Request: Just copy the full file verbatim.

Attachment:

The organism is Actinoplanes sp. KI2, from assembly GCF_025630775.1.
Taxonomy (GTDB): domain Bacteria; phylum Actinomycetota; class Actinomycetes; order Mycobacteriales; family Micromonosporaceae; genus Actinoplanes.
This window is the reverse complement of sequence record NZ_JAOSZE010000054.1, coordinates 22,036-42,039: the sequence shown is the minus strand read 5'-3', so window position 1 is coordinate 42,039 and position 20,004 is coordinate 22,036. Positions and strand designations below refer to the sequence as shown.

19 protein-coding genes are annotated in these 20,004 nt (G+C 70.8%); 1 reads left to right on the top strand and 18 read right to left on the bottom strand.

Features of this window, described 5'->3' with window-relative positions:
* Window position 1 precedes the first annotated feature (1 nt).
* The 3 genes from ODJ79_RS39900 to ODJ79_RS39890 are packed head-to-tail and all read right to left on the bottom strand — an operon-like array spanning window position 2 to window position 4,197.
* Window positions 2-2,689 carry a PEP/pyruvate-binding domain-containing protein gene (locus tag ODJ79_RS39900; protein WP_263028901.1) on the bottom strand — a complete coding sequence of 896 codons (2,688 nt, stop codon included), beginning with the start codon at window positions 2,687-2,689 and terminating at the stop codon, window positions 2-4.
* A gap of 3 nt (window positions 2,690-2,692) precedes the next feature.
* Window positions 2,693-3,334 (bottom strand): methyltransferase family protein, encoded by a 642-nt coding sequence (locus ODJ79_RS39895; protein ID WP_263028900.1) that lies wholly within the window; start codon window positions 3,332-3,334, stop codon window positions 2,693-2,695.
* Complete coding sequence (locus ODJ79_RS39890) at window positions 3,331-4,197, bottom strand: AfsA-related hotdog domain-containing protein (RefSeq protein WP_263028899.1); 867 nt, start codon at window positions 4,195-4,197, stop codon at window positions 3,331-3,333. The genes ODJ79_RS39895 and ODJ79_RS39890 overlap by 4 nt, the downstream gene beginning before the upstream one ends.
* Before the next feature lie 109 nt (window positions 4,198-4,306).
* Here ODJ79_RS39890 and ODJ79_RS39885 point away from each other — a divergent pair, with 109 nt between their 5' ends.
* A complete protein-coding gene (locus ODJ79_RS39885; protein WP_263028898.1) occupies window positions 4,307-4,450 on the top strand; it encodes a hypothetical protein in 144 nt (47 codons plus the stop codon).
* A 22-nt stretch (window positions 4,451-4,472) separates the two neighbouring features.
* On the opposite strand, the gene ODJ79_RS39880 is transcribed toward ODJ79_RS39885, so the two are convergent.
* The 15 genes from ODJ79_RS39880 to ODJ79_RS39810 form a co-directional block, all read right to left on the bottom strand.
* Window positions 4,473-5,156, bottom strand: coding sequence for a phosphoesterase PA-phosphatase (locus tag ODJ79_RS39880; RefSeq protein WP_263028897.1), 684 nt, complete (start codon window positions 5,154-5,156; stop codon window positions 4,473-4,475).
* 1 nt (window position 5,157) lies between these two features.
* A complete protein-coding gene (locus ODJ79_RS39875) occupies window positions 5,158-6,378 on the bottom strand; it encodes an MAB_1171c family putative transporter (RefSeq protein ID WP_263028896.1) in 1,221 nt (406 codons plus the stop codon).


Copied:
The organism is Actinoplanes sp. KI2, from assembly GCF_025630775.1.
Taxonomy (GTDB): domain Bacteria; phylum Actinomycetota; class Actinomycetes; order Mycobacteriales; family Micromonosporaceae; genus Actinoplanes.
This window is the reverse complement of sequence record NZ_JAOSZE010000054.1, coordinates 22,036-42,039: the sequence shown is the minus strand read 5'-3', so window position 1 is coordinate 42,039 and position 20,004 is coordinate 22,036. Positions and strand designations below refer to the sequence as shown.

19 protein-coding genes are annotated in these 20,004 nt (G+C 70.8%); 1 reads left to right on the top strand and 18 read right to left on the bottom strand.

Features of this window, described 5'->3' with window-relative positions:
* Window position 1 precedes the first annotated feature (1 nt).
* The 3 genes from ODJ79_RS39900 to ODJ79_RS39890 are packed head-to-tail and all read right to left on the bottom strand — an operon-like array spanning window position 2 to window position 4,197.
* Window positions 2-2,689 carry a PEP/pyruvate-binding domain-containing protein gene (locus tag ODJ79_RS39900; protein WP_263028901.1) on the bottom strand — a complete coding sequence of 896 codons (2,688 nt, stop codon included), beginning with the start codon at window positions 2,687-2,689 and terminating at the stop codon, window positions 2-4.
* A gap of 3 nt (window positions 2,690-2,692) precedes the next feature.
* Window positions 2,693-3,334 (bottom strand): methyltransferase family protein, encoded by a 642-nt coding sequence (locus ODJ79_RS39895; protein ID WP_263028900.1) that lies wholly within the window; start codon window positions 3,332-3,334, stop codon window positions 2,693-2,695.
* Complete coding sequence (locus ODJ79_RS39890) at window positions 3,331-4,197, bottom strand: AfsA-related hotdog domain-containing protein (RefSeq protein WP_263028899.1); 867 nt, start codon at window positions 4,195-4,197, stop codon at window positions 3,331-3,333. The genes ODJ79_RS39895 and ODJ79_RS39890 overlap by 4 nt, the downstream gene beginning before the upstream one ends.
* Before the next feature lie 109 nt (window positions 4,198-4,306).
* Here ODJ79_RS39890 and ODJ79_RS39885 point away from each other — a divergent pair, with 109 nt between their 5' ends.
* A complete protein-coding gene (locus ODJ79_RS39885; protein WP_263028898.1) occupies window positions 4,307-4,450 on the top strand; it encodes a hypothetical protein in 144 nt (47 codons plus the stop codon).
* A 22-nt stretch (window positions 4,451-4,472) separates the two neighbouring features.
* On the opposite strand, the gene ODJ79_RS39880 is transcribed toward ODJ79_RS39885, so the two are convergent.
* The 15 genes from ODJ79_RS39880 to ODJ79_RS39810 form a co-directional block, all read right to left on the bottom strand.
* Window positions 4,473-5,156, bottom strand: coding sequence for a phosphoesterase PA-phosphatase (locus tag ODJ79_RS39880; RefSeq protein WP_263028897.1), 684 nt, complete (start codon window positions 5,154-5,156; stop codon window positions 4,473-4,475).
* 1 nt (window position 5,157) lies between these two features.
* A complete protein-coding gene (locus ODJ79_RS39875) occupies window positions 5,158-6,378 on the bottom strand; it encodes an MAB_1171c family putative transporter (RefSeq protein ID WP_263028896.1) in 1,221 nt (406 codons plus the stop codon).